Last week was a challenging week for some of my students (and myself). Nursing school admission decisions at my institution were sent out through email, so a handful of my freshmen and sophomores were impacted. Some were accepted into the nursing school, others were not, and a few found out their acceptances will be withdrawn due to a failing grade. While I enjoyed the easy part of that experience, congratulating my students who received full acceptances, the difficult, not-so-easy task followed: meeting one-on-one with the latter of the above students.
Admission into the nursing school at my institution is a highly selective and competitive process. Students are advised early on to focus on excellence in their academics and co-curricular experiences. With this being said, our highest-achieving pre-nursing students are applicants to the nursing school. Another piece of context I want to contribute is my pre-nursing students’ background prior to admission into their health care program of interest. They are all new to the college experience, being that they are freshmen and some are sophomores. In addition, from what I learned during my early advising sessions with most of them, these students have seen a huge amount of success during their K-12 experience through now. I have learned about their various academic and co-curricular honors/awards, leadership positions, and all of the colleges they were accepted to. For many of my students who were either not accepted or will have their acceptances withdrawn, this may be their first academic rejection. They don’t know how to deal with it. The following are some pieces of my advising sessions with those students. I highly recommend using some these points when working with your high-achieving students who are dealing with rejection:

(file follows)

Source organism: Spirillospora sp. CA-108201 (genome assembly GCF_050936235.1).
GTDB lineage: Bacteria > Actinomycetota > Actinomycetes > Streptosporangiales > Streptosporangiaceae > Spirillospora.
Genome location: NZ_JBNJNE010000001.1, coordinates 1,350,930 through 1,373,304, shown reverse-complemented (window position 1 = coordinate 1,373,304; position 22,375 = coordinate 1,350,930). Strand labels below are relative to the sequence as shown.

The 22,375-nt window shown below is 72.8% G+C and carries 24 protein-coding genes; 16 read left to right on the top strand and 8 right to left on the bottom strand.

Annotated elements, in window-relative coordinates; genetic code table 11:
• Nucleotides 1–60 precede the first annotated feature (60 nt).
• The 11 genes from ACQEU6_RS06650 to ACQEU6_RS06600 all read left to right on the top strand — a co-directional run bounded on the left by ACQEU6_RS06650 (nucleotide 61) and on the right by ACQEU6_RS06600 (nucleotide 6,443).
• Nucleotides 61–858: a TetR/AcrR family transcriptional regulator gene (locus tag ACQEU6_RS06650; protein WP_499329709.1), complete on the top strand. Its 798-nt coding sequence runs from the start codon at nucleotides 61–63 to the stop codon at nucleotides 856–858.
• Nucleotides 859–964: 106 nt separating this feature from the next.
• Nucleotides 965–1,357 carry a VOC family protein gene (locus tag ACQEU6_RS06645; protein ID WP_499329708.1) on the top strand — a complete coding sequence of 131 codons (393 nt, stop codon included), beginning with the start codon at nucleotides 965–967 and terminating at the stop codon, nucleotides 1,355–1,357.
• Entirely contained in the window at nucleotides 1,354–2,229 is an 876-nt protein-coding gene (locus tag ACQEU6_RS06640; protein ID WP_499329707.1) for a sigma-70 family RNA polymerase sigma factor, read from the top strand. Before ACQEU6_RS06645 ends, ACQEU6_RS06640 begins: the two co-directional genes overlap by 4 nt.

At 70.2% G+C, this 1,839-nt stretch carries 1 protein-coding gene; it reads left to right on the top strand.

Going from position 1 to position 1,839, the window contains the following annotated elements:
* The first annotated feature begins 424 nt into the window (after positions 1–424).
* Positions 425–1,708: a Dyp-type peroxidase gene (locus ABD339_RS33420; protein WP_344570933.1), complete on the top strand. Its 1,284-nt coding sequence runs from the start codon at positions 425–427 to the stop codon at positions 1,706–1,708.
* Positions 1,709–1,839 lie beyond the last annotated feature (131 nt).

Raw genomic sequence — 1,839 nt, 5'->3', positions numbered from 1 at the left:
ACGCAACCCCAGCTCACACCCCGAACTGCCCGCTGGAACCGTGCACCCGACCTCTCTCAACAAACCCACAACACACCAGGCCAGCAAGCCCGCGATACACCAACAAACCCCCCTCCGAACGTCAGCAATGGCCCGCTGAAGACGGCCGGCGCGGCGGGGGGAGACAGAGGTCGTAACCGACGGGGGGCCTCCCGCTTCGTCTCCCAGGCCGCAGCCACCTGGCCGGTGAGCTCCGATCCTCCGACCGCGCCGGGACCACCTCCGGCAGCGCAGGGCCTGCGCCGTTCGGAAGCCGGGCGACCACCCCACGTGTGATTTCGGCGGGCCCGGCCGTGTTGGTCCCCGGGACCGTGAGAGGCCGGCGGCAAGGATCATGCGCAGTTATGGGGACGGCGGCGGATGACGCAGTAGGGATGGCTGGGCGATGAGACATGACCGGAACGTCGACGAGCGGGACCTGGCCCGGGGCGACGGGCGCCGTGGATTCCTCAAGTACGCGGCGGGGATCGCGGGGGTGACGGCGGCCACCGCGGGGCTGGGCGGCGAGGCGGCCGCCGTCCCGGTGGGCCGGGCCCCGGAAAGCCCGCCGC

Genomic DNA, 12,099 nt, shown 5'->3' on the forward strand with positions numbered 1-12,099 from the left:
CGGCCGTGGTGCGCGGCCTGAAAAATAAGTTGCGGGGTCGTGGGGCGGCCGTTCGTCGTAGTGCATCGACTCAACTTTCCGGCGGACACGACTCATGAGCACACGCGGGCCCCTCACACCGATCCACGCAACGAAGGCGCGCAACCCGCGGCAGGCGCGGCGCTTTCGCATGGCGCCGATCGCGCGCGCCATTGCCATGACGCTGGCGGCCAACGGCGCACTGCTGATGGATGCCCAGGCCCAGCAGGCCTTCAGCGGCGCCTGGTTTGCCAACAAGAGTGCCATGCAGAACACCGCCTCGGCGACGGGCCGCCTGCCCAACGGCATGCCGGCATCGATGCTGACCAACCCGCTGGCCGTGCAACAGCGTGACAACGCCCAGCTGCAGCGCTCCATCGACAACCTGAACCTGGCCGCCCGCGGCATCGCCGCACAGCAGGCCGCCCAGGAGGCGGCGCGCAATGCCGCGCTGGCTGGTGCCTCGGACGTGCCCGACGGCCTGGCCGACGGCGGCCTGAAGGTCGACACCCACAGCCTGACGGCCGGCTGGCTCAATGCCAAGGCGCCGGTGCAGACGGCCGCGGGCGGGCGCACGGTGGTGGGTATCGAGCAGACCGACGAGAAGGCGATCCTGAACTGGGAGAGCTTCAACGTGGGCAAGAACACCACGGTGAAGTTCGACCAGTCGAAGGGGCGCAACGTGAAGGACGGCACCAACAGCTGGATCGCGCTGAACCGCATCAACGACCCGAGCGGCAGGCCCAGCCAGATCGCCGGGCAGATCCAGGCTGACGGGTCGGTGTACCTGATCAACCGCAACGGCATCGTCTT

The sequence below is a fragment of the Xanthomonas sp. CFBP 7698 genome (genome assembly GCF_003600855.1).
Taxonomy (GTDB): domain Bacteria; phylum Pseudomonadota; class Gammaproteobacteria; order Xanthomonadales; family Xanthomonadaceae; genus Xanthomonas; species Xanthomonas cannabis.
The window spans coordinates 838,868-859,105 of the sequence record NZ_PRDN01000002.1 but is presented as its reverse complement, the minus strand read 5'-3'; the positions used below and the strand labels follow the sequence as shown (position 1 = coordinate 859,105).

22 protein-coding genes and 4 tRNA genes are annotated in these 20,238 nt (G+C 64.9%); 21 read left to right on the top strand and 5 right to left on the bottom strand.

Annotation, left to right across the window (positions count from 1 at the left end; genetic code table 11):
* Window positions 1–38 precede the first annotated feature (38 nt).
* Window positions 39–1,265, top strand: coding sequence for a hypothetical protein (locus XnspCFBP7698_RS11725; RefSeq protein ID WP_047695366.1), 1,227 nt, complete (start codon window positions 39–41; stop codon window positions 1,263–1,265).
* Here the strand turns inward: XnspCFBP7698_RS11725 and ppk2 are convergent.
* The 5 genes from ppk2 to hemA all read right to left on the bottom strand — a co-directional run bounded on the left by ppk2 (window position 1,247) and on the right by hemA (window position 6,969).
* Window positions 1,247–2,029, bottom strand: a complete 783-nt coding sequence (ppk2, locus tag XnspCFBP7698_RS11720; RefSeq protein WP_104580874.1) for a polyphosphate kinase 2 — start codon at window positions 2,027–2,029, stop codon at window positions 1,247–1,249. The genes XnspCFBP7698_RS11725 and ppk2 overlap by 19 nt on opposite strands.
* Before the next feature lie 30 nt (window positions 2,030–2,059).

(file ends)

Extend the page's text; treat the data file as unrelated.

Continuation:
- Tell students it is okay to be upset. That feeling is temporary and will pass once the student has the opportunity to carefully think through what just occurred. Make sure to let them know not to make any decisions about their college experience until the upset feelings have passed. One of my students, who currently has a 4.0, wanted to drop out of school when she found out she was rejected; so I quickly met with her.
- Let them know that rejection is not the “end of the road” for them but simply a “bump in the road”. Work with them to develop ways to move past that bump, such as discussing academic support options and alternative pathways toward their goals.
- Help students understand rejection does not mean they are bad students. They were accepted into college so they are great students. Many of my students who were rejected by the nursing school had wonderful GPAs, test scores, and health care experience, but the applicant pool was competitive and there are limited seats.
- Let students know that this was not their time, but their time will come as long as they continue to work hard and be goal-driven.
- When time permits, educate students’ parents/family about what just occurred and ways their students can move forward successfully. I have found that for some of my students, their upset feelings brought on by rejection can be attributed to feeling they have upset their family.
- Lastly, when I feel it is appropriate, I share my experiences dealing with rejection as a college student. I focus on my emotions at the time but mostly how I moved past rejection toward success. This may be something you want to include in your discussion with students as well.
To paraphrase a comment by Professor Melissa Harris-Perry: If you went through college and never got upset about anything, then you did not receive what you should have out of a college education. This is one piece of information we, as student affairs educators, need to help our students understand, especially our younger, high-achieving students. This information was helpful when speaking with my students last week. We need to tell students that college is great, but it won’t always be about fun and games. Students will face challenges, such as rejection, and will be upset sometimes. Nevertheless, learning comes out of challenges. These bumps in the road are beneficial parts of the journey toward the student’s destination.